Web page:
Relationships can improve with only one person working on it.
My partner won't come to counselling. What can I do?
What if my problem is my partner, but he/she won't come to counselling? If your romantic relationship is in trouble but your partner is not ready to attend, then you might help the situation by attending therapy alone. Having individual sessions with a relationships therapist will keep the focus on the health of your relationship and this may, in turn, help with some of the issues you are dealing with in the relationship.
If there is a chance your partner might join you in attending therapy, get them to come along with you as soon as possible (1st or 2nd session). If you have been seeing any therapist for too many sessions on your own, you may need to be referred to a new practitioner to start couples counselling afresh.
If you would like to improve your relationships with your partner, children, in-laws, friends and family, then working on yourself will help you negotiate these relationships better.
Trying to get over a past relationship?
Depression and anxiety are the most common psychological problems today. Causes are hard to pinpoint but they are often an interaction between personality, life events, biochemistry, stress, illness and/or trauma. Very often this trauma is caused by another person; therapists call this 'relational trauma'.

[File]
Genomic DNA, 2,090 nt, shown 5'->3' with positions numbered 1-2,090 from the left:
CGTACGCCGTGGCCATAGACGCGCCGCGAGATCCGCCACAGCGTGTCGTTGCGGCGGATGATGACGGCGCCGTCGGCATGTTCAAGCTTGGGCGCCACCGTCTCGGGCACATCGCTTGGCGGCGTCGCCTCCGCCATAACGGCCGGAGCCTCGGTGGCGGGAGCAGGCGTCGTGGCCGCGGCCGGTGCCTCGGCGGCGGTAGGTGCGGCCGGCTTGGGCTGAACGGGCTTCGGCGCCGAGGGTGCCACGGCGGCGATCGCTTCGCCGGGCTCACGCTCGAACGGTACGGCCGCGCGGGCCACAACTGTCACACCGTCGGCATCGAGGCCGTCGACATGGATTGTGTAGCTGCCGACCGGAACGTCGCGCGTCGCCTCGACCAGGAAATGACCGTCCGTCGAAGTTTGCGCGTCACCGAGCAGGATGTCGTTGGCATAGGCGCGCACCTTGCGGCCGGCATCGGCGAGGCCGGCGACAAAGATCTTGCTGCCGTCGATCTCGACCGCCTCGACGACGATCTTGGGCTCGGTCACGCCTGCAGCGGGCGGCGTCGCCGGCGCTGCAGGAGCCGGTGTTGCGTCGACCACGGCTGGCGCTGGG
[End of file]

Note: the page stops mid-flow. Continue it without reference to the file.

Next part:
Relational trauma is pain caused by someone we love or who is supposed to love us. It can be as obvious as being beaten or bullied by another person or as insidious as past rejection, abandonment or current relationship hostility. Sometimes it is a complicated mix of things that happened to us in the past that are now triggered by events in the present.
Relational trauma affects us more than trauma caused by natural events because it disrupts our view of human nature, our ability to trust others and, therefore, our need for connection. Our need for others is biological, social and emotional. When this natural gravitation to others is damaged we are left adrift. Often the original trauma is forgotten or overlooked as unimportant and the person is bewildered as to the cause of their current distress. This is where psychotherapy/counselling can help.
Treatment options Counselling and Cognitive Behavioural Therapy are short-term focused psychological strategies that are eligible under the Medicare Better Access to Mental Health Care scheme to receive a medicare rebate for 6-10 sessions per year (some health funds will continue to subsidise treatment after that). Clarissa can provide short-term psychological strategy counselling, and it's open to you to proceed with longer term psychotherapy depending on your individual needs and desired outcomes. Many people have suffered with a problem for many years, and while some might feel significant relief after 6–10 sessions, others may need treatment to be continued for a little longer.